Thursday, July 28, 2016

If it Works, it Works.

by Alan
How do you feel about ambiguous endings?

This question spawned a few questions of my own.

What is an ambiguous ending? Is it one where some loose ends are left dangling (and it’s clear they haven’t been resolved)? Or is it one where the ending is not clear (either the reader isn’t sure if the main conflict has been resolved, or isn’t clear how)? Am I splitting hairs here?

Of course, I’ve read books with both types of endings.

I have no problem with books that leave a thread (or several) hanging. Most of the time, as long as the main conflict has been resolved one way or the other (oh, who am I kidding? I want the good guys to prevail!), I’m happy. I can deal with a few things going unresolved. After all, real life is plenty messy.

Honestly, I also have no problem with books having an ambiguous ending, with one major caveat: THE ENDING HAS TO MAKE SENSE! If the ambiguity is due to a nonsensical plot twist, or a completely-out-of-character action, or a deus ex machina, then fuggedaboutit!

But in general, I don’t need to know exactly what happened. In fact, sometimes it’s more satisfying to me if I have to ponder several possible outcomes. (For some reason, I find ambiguous endings more “palatable” when they occur in short stories, than in novels. But I think that’s a question for another blog post.)

When I write a novel or story, I try to elicit a certain reaction from my readers after they’ve finished. I’m going for the “Of course, that’s what happened! (Or that’s who did it!) It’s the only solution that makes sense. And boy, I should have seen it coming!” If I can achieve that type of reaction, then I feel I’ve done my job (at least plot-wise).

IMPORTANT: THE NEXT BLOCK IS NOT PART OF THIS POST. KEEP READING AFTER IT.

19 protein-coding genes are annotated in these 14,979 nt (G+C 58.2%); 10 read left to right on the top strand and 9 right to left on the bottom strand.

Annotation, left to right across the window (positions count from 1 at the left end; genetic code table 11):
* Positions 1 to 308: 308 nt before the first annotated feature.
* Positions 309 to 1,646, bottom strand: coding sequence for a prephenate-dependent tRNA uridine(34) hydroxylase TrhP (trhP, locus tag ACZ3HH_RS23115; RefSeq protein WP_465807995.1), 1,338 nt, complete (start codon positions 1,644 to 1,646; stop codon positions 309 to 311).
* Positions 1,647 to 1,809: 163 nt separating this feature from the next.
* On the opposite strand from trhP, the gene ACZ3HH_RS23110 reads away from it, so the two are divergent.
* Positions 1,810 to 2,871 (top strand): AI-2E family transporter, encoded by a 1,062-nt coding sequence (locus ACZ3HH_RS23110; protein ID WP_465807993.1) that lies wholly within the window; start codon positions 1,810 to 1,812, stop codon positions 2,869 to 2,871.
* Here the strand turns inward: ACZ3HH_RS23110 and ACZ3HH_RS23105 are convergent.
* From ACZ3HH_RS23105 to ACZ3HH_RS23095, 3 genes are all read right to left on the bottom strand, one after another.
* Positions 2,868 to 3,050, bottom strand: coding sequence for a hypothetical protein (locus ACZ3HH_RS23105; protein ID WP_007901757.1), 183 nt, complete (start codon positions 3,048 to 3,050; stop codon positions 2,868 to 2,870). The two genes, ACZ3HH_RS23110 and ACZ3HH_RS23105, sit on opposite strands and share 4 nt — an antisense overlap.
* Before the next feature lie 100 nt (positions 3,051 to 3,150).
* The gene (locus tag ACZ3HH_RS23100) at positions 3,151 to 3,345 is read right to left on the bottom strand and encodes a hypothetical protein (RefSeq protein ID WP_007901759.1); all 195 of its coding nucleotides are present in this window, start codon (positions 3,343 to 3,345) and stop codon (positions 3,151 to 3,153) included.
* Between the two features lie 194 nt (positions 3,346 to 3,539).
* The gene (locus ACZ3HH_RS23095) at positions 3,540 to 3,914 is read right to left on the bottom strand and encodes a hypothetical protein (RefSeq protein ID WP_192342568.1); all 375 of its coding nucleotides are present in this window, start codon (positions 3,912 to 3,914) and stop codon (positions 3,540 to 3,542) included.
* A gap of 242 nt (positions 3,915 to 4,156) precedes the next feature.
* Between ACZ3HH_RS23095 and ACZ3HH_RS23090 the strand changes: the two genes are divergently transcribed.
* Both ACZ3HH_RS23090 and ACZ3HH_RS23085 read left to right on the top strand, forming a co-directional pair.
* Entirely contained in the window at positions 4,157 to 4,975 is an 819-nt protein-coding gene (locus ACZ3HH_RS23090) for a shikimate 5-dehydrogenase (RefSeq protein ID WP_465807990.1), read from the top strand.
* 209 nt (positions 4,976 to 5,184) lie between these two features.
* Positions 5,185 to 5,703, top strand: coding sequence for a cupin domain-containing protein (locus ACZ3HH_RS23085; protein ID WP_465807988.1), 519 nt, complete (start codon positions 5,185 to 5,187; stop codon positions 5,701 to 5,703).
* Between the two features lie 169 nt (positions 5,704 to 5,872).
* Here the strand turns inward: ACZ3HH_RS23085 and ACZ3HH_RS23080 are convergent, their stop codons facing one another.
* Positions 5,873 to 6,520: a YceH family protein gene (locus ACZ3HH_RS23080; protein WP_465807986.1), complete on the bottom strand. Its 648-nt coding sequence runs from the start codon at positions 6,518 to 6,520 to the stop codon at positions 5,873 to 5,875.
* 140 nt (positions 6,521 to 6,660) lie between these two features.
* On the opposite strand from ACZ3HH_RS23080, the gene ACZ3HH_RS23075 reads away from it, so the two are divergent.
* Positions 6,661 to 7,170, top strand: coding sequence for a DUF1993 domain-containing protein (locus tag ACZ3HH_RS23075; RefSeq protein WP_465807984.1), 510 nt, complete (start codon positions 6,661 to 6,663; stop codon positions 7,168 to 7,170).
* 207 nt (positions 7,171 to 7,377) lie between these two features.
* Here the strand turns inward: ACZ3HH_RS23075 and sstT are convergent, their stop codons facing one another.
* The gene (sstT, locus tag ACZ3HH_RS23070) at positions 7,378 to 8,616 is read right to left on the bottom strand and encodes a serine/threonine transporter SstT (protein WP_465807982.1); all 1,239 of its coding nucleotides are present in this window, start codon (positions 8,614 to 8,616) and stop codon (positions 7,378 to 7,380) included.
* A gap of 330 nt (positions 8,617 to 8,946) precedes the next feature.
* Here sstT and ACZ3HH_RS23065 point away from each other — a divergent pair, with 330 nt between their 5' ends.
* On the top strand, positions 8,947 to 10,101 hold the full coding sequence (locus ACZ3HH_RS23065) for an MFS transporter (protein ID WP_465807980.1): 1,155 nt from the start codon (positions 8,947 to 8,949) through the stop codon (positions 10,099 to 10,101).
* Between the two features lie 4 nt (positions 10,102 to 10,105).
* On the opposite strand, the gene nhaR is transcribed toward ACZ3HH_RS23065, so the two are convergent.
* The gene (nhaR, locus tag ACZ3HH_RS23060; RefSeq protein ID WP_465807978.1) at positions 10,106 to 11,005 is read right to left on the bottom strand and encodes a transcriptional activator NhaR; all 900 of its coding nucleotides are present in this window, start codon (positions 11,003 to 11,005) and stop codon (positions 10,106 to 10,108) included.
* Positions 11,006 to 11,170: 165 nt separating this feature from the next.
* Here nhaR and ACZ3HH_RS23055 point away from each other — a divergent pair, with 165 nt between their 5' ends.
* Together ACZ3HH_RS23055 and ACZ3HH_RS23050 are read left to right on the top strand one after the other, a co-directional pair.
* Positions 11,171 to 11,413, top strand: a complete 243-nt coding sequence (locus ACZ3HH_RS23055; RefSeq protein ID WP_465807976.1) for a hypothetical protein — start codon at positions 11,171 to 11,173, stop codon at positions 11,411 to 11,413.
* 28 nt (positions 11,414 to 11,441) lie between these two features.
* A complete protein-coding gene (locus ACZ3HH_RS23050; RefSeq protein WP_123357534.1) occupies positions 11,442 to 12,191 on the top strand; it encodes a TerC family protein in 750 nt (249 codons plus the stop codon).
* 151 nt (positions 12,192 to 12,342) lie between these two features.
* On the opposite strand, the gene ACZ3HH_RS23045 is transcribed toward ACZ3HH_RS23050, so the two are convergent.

That’s also the kind of reaction that satisfies me as a reader. And yes, I CAN be satisfied with an ambiguous ending, if I feel the story demands it.

The Taste_cover for websiteMost of the books I’ve written have neatly-wrapped endings. I like having good defeat evil. But in THE TASTE, I leave the reader wondering what will happen next. And really, it seemed like the only way I could end the story, given the chain of events and the characters.

What about you, readers? Where do you stand on ambiguous endings: love them or hate them?










2 comments:

Susan C Shea said...

I think we're talking about ambiguous not incomplete endings. It's fine, as you say, to leave some aspects of a story for readers to puzzle out themselves, as long as we know the core drama has been resolved and the bad guys stopped (at least for the time being). What annoys me is when an author simply forgets about a story line half way through, drops the ball. I think that kind of 'ambiguity' is obviously unintentional and I always wonder where the editor was on that.

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